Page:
“The campaign’s newfound attention was quickly accompanied by criticisms of the Invisible Children organization, including its aid-spending practices, a controversial photo of the NGO’s members posing with guns, and the project’s neo-colonial undertones.”

But most of the criticism of the video comes from it’s over simplification of the facts and ignoring inconvenient realities that didn’t fit with the tone and context of the video such as the role of the Ugandan government and the fact that Kony has already been pushed out of Uganda and survives with only a rag-tag collection of soldiers.

So what can real journalism do to fight back?  Here are four ways to get started.

First, there needs to a redefinition of journalism for the 21st century which includes a strict set of tenets that incorporates new media and emphasizes a move away from straight reporting to a renewed commitment to fact-based investigative and expository journalism.

Second, journalism needs an infusion of courage.  Stop pandering to audiences with “he said/she said” stories that reward PR savvy pundits for taking and promoting extreme positions.  Today’s mainstream press ignores rationale and moderate voices for the sex appeal and ratings of the provocateur.

Third, stop relying on other journalists as sources.  Journalists have no business being at the center of the stories they are covering.  It’s unprofessional and blinds objectivity.  Journalists aren’t supposed to have sides and their only master should be the truth.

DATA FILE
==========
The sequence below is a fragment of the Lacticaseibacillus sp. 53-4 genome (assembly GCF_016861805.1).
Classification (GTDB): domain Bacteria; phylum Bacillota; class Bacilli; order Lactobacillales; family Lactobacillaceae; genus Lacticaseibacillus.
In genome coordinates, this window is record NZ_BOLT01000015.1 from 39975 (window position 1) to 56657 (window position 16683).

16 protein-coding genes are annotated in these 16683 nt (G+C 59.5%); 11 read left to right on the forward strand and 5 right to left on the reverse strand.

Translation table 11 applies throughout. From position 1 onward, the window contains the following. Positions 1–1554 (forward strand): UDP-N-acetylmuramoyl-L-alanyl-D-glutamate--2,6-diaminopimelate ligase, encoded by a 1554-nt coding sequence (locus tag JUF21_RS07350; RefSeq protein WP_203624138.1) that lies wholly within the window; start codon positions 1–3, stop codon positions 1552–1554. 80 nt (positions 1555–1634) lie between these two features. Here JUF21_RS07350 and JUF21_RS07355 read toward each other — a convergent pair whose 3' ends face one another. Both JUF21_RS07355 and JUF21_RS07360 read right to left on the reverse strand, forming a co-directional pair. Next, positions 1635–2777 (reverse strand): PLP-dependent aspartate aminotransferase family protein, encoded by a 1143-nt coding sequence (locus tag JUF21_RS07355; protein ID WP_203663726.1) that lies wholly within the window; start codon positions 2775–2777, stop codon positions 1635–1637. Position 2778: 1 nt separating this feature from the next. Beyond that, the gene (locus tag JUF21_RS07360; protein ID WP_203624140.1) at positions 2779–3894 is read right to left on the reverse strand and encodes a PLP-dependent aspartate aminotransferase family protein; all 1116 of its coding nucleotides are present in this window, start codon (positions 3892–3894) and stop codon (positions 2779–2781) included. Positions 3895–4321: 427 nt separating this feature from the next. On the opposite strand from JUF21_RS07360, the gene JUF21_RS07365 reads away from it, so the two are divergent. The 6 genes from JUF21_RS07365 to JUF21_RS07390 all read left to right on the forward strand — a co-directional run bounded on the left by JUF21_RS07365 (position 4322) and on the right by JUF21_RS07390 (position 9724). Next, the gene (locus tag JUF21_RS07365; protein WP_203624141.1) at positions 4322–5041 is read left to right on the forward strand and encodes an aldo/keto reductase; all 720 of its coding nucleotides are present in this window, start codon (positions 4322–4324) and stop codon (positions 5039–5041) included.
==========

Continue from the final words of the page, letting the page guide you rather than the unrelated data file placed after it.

Fourth, there needs to a renewed commitment to the facts and calling out those who trample them.  If a politician or pundit states falsehoods and outright lies then that person needs to be called out.  The story should be about their lies and distortions with the real facts presented.  Then stop using those people as sources.  When the spin doctors get banned for lying – they’ll adjust their tactics.

What do you think?  How can journalism be saved in the age of social media?


Big Think: “Our Dangerous Inability to Agree on What is TRUE”

Journalism Ethics in the 86,400-second News Cycle

Huffington Post post on Kony 2012 video

Media Nation on Kony video

Is American Journalism Working Anymore?

Newspapers Should Replace Reporting with Journalism

4 Responses to “A Vanishing Species: Fact-based Journalism”

  1. Concerned Citizen March 15, 2012 at 2:29 pm

    You no longer have the power of authority and that scares you.

  2. Hi Concerned Citizen:
    I’ve never had that kind of power of authority, but thank you for thinking that I did.

  3. I don’t have an answer, except to say in my opinion (ha!) you’re identifying the central problem of the new information age–too much interpretation, not enough reporting. Conclusions become too easy to jump too. One reason journalists have so much trouble telling “the facts” is the effort to be “balanced” on issues such as global warming or evolution, which are, in an objective sense, not really balanced at all. I don’t think it’s the “power of authority” you’re missing, it’s the sense that “Concerned Citizens” are paying attention to a common set of facts and not just tuning into to echo chambers of narrow-minded opinion.